(2) I don't share your intuition about ancient cultural transmission. Admittedly not much is known about ancient travel patterns and cultural transmission of technology, and even less about transmission of norms of social cooperation (e.g. legal innovations). So both you and I or anybody who talks about this subject is wildly speculating.

There are plenty of scholars who have recognized influences from the Middle East (ziggarats and pyramids, and other architectural and artistic styles), and perhaps even China and Africa, in central and southern American civilization. Given that many Polynesians over the course of a few hundred years were blown off course into previously unknown tiny places like Hawaii and Easter Island, I find it highly improbable that many of them did not also make it to the much more probable landfall of America. (That, like the Norse in Newfoundland, they didn't survive long is also highly probable). More relevantly, since the Polynesians were probably too late for the invention of agriculture in America c. 3000 BC, America is such a big target for boats blown off course that Atlantic boats surely made at least hundreds of landfalls in the years between 10,000 and 3,000 BC. Because these trips were almost always one-way, and because it was an age of oral culture, these discoveries would have soon been forgotten. (I don't think it's at all coincidental that "Columbus discovered America" less than a half century after the Europeans started massively using the printing press. Columbus discovered America _for the world_ because the printing press was available to spread his news among a rapidly literizing population).

Another possibility: the first signs of agriculture in the Middle East date back to at least 11,000 BC, which gives over a thousand years for those innovators' cultural ideas (whether in the form of stories or a as technology such as a weapon that influenced security and institution forms, making possible but not usually immediately giving rise to agriculture) to influence Bering land bridge immigrants even if they didn't immediately develop agriculture as a result.

Estimates of human population prior to agriculture, too, are rather speculative. That we are descended from only about 10,000 individuals in 70K BC does not necessarily imply a population bottleneck at that time. After the spread out of Africa 70K-40K BC I suspect population soon grew to be almost as large as it was in 11K BC. Also, the 100K I suggested is somewhat arbitrarily conservative as some date anatomically modern humans to 200K, and it's even not clear to me why even homo erectus could not have invented some primtive form of agriculture, other than the prohibitive security costs of protecting the growing plants.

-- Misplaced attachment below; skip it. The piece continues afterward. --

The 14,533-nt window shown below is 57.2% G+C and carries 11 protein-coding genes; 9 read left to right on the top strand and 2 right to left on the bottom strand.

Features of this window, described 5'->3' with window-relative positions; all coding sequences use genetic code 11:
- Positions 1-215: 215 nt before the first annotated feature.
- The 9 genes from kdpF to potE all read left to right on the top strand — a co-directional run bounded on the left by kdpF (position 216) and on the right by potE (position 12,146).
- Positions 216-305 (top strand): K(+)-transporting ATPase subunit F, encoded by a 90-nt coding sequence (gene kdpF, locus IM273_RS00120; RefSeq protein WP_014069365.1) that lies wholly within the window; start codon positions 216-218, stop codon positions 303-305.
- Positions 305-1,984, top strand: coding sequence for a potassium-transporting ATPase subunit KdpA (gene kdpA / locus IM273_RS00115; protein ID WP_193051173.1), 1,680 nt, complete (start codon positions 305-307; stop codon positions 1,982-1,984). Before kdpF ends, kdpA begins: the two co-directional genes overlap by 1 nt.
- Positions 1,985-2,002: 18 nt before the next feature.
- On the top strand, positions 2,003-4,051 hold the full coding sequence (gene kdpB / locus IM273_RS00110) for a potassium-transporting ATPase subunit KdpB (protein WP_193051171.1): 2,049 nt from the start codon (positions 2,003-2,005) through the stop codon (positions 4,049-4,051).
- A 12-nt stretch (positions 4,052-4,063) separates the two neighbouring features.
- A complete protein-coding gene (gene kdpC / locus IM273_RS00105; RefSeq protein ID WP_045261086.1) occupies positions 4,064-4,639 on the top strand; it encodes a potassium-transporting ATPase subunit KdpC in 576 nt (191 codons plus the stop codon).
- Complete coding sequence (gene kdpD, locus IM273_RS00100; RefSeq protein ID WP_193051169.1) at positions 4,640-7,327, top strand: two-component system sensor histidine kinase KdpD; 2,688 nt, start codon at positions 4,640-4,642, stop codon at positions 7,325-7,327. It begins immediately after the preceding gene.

Owen said...

Have you any comments on the Guns Germs and Steel theory of the origins of civilisation?

Anonymous said...

Still unclear why it would take 100k years for this to suddenly emerge. Planting seeds is not that complicated, but neither is security, at small scale. Anti-animal fences are not rocket science. Human pop density extremely low at first, so theft was not a huge issue. The tribe of 20 or 40 cooperates, and there are no other tribes around to rob them.

Instead, the timing -- millennia of nothing, then a sudden explosion -- fits a standard theme of technological development: punctuated equilibrium. Something set it off. Not saying it was climate. It might be as simple as that humans were so few, at first, that it took 100k years for them to eat all easy prey in Eurasia. Then protein supply fell to a point that necessity became the mother of invention.

Bruce Swanson said...

I did a search for "cities" and "city" in this post and found none. This did not surprise me, as the role of prehistoric cities in the invention of agriculture remains entirely unknown to many otherwise well-informed and well read people. The late urbanologist Jane Jacobs may not have been the first to think of it but she was certainly its best advocate, which she presented in her 1969 book "The Economy of Cities". In my view she makes a very compelling case that prehistoric cities -- not mere villages or settlements or even hunter gatherers -- invented agriculture. (The first chapter of that book is entitled "Cities First - Rural Development Later.")

If one is open-minded enough to assimilate her idea -- and many academics have not been -- it is impossible to accept any other theory as to the origins of agriculture. Basically it started in cities like Catal Huyuk and spread to outlying areas exactly like modern cities relocate their manufacturing to outlying areas for reasons of cost and space. I recommend her book highly (and all her other books too).